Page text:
Can Monitoring Facial Expression Make a Difference?

I read an interesting blog by NextMark’s Chris O’Hara on the Econsultancy Web site  that spoke glowingly about monitoring consumers' facial expressions while watching advertisements, an effort being undetaken by a company calle Affectiva.

Measuring emotional and facial responses to advertising isn’t new, but the ability to do it as well as it can be done now is an important change.

Affectiva uses Webcams to watch people as they consume video, and measure their response. This is something akin to a modern focus group but without the big  phony mirror behind which all the marketing executives sit to watch participants talk candidly about products. There’s certainly something to be learned by studying faces and hearing comments in real time.  I've had great times at focus groups. At their best it's a lot like opening up someone else's mail. 



About Affectiva, O'Hara writes, “Now, marketers could see the exact moment when they captured surprise, delight, or revulsion in a consumer.”

I still tend to be dubious about the ultimate value of what real good measuring emotional and facial response will do. O’Hara’s blog says that at a recent 4As conference, Allison Arlin-Giorgi from The Intelligence Group reported that according to research, Generation Y consumers find humor to be the best way to sell something. Unilever supposedly took this information and ordered “one more smile” in every 30-second spot. (I would so love to see that memo.)

But really. It is easy for me to understand that a smiling, laughing reaction to an advertisement might make me feel good about the advertiser, I have a harder time believing it does much more than soften me up. Even if I am in the market for product that funny Brand Y makes, I don’t think my good attitude about their commercial extends to my decision to buy the product. It does buy a consideration and in a brand-eat-brand world, that’s worth something. So, really, I'll stay neutral. A lot of pieces of information usually add up.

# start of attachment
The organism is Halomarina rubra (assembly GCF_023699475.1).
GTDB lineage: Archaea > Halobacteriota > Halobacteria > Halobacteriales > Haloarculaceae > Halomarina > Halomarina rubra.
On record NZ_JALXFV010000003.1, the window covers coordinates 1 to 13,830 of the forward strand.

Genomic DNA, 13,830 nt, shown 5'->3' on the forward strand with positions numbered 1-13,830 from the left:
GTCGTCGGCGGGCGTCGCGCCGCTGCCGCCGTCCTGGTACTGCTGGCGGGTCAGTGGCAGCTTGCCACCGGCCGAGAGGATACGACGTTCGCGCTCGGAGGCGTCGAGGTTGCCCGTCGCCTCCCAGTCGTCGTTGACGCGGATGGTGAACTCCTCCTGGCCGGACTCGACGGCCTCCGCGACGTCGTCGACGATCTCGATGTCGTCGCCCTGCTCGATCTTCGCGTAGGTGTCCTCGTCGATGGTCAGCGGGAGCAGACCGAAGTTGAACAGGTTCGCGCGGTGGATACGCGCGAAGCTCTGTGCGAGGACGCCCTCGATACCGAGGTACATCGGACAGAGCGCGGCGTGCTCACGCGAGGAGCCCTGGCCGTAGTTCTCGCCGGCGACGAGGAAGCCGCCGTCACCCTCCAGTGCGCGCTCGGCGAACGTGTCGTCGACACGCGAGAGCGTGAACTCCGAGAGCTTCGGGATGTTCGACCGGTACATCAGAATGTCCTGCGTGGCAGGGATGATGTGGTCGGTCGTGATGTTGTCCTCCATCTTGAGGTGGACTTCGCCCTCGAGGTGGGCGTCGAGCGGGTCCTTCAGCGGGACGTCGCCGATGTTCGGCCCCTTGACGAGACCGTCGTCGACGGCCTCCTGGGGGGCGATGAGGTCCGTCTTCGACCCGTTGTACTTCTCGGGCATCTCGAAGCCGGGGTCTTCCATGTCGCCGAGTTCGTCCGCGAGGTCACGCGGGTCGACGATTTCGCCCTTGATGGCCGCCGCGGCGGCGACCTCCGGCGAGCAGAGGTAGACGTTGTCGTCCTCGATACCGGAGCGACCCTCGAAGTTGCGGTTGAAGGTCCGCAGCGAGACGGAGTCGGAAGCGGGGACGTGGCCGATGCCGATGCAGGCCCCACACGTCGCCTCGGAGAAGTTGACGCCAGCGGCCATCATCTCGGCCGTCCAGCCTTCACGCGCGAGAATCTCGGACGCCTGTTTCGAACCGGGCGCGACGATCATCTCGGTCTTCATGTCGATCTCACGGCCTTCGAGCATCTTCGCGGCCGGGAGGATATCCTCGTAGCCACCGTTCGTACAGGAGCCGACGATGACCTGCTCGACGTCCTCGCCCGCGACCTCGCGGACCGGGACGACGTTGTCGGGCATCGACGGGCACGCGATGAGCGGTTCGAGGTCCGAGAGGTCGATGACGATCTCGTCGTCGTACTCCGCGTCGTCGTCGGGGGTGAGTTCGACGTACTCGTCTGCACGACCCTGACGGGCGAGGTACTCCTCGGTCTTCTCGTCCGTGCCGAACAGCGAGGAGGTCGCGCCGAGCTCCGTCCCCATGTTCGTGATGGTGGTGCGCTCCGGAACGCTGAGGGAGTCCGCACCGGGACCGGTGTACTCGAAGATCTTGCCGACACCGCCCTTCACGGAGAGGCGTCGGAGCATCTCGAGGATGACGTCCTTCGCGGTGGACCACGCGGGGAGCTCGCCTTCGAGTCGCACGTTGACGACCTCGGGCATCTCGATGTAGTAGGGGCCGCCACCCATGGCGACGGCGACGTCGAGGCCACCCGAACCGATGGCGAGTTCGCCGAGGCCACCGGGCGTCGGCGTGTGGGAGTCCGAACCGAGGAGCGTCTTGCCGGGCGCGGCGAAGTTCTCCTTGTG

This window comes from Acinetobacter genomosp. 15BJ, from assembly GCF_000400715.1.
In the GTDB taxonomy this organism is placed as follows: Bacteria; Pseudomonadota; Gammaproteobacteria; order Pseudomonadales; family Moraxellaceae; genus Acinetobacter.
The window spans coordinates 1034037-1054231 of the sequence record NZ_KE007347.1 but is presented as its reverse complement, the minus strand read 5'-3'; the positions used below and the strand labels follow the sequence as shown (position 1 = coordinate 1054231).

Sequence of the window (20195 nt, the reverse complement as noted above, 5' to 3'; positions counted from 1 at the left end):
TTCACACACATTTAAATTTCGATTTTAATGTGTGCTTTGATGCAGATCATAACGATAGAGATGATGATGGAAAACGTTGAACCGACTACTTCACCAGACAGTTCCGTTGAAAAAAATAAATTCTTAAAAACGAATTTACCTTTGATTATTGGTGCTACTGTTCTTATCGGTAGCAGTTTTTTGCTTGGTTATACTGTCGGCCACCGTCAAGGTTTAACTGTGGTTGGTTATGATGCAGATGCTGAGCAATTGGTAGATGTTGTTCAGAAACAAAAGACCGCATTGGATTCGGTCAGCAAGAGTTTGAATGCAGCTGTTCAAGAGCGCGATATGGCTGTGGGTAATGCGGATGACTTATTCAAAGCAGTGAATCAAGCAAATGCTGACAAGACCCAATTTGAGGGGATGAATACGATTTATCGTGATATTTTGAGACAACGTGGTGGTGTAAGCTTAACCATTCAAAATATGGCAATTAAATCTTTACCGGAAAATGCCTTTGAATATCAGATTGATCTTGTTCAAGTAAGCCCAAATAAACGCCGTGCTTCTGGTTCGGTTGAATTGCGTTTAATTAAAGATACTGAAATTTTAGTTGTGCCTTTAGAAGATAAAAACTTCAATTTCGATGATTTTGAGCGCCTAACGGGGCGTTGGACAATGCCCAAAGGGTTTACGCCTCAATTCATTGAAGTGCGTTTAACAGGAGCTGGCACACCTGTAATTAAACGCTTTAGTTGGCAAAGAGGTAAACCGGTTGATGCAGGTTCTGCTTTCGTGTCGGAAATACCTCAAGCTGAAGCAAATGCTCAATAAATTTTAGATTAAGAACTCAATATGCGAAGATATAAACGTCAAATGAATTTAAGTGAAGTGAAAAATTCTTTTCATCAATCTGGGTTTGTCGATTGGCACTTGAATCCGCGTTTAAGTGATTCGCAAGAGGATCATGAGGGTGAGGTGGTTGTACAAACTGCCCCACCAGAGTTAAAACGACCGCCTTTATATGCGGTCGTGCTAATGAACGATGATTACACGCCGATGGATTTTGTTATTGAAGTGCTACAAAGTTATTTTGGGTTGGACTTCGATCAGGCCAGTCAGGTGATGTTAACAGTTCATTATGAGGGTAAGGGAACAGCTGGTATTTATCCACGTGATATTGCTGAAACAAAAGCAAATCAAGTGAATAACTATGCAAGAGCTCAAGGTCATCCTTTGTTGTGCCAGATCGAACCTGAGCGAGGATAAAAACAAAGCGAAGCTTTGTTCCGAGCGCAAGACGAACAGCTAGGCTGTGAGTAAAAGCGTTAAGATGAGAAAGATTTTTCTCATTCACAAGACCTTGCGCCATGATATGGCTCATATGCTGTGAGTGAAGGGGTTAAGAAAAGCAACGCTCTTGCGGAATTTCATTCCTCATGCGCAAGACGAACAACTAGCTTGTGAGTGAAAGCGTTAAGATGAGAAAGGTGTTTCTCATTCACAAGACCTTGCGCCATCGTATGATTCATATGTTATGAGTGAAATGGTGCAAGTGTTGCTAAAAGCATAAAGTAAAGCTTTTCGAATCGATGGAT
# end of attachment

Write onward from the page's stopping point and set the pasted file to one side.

Still monitoring my smiles and frowns, my ups and downs (thanks to “My Fair Lady” right there)  is really spending a lot more time and effort than is necessary. Just create  a witty commercial –witty is a little elastic but you don’t need technology to define it.

At MediaPost’s Video Insider Summit over the weekend, I was speaking with one attendee over dinner and remarking how pre-roll,  as opposed to a TV commercial, has to grab—that is, really embrace—a consumer within a few seconds, or that viewer is just gone. It’s not like TV commercials are afforded all day to get going but her point is observable and fixable and does have lead to a much more practical goal—people see the ad—than  how many times they smile while it airs. Online video advertising can be entertaining but it isn’t in the entertainment business.

2 comments about "Can Monitoring Facial Expression Make a Difference?".
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  1. Doug Garnett from Protonik, LLC, April 8, 2013 at 3:46 p.m.

    This methodology ranks right up there with the mythologies coming out of neuromancy (oops, I mean Neuroscientific marketing)... And they all share a fallacy: merely because they can observe a physical response, coming to conclusions requires a leap. And that leap generally reveals far more about the projections of the observer than about the subject's response to the ad. Here's what I wrote about projecting ad effectiveness based on red brain blobs...

  2. Paula Lynn from Who Else Unlimited, April 8, 2013 at 7:40 p.m.

    Creepy Creepy Creepy Creepy ad infinitum.... ANd hopefully totally illegal.

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